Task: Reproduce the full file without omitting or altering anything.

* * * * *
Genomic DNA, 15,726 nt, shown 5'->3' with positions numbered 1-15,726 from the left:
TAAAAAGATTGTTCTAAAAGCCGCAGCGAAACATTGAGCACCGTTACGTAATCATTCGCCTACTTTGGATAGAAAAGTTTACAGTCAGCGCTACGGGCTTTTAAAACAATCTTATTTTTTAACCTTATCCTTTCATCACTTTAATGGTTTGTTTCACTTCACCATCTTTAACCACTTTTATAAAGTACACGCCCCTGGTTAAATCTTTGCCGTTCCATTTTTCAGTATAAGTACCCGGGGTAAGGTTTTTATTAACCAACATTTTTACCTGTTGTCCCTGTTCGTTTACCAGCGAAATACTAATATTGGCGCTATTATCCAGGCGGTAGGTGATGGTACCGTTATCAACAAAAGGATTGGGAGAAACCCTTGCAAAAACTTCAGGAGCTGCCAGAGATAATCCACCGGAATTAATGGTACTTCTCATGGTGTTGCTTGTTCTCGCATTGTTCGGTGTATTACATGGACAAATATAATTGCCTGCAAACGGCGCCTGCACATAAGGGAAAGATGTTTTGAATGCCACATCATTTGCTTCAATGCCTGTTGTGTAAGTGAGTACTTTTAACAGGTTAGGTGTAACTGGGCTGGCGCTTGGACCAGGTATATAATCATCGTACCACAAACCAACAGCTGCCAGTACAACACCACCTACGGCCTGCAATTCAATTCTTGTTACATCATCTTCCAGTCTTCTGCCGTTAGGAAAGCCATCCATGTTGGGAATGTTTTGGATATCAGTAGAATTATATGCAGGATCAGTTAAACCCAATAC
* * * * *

Genomic DNA, 15,726 nt, shown 5'->3' with positions numbered 1-15,726 from the left:
TAAAAAGATTGTTCTAAAAGCCGCAGCGAAACATTGAGCACCGTTACGTAATCATTCGCCTACTTTGGATAGAAAAGTTTACAGTCAGCGCTACGGGCTTTTAAAACAATCTTATTTTTTAACCTTATCCTTTCATCACTTTAATGGTTTGTTTCACTTCACCATCTTTAACCACTTTTATAAAGTACACGCCCCTGGTTAAATCTTTGCCGTTCCATTTTTCAGTATAAGTACCCGGGGTAAGGTTTTTATTAACCAACATTTTTACCTGTTGTCCCTGTTCGTTTACCAGCGAAATACTAATATTGGCGCTATTATCCAGGCGGTAGGTGATGGTACCGTTATCAACAAAAGGATTGGGAGAAACCCTTGCAAAAACTTCAGGAGCTGCCAGAGATAATCCACCGGAATTAATGGTACTTCTCATGGTGTTGCTTGTTCTCGCATTGTTCGGTGTATTACATGGACAAATATAATTGCCTGCAAACGGCGCCTGCACATAAGGGAAAGATGTTTTGAATGCCACATCATTTGCTTCAATGCCTGTTGTGTAAGTGAGTACTTTTAACAGGTTAGGTGTAACTGGGCTGGCGCTTGGACCAGGTATATAATCATCGTACCACAAACCAACAGCTGCCAGTACAACACCACCTACGGCCTGCAATTCAATTCTTGTTACATCATCTTCCAGTCTTCTGCCGTTAGGAAAGCCATCCATGTTGGGAATGTTTTGGATATCAGTAGAATTATATGCAGGATCAGTTAAACCCAATAC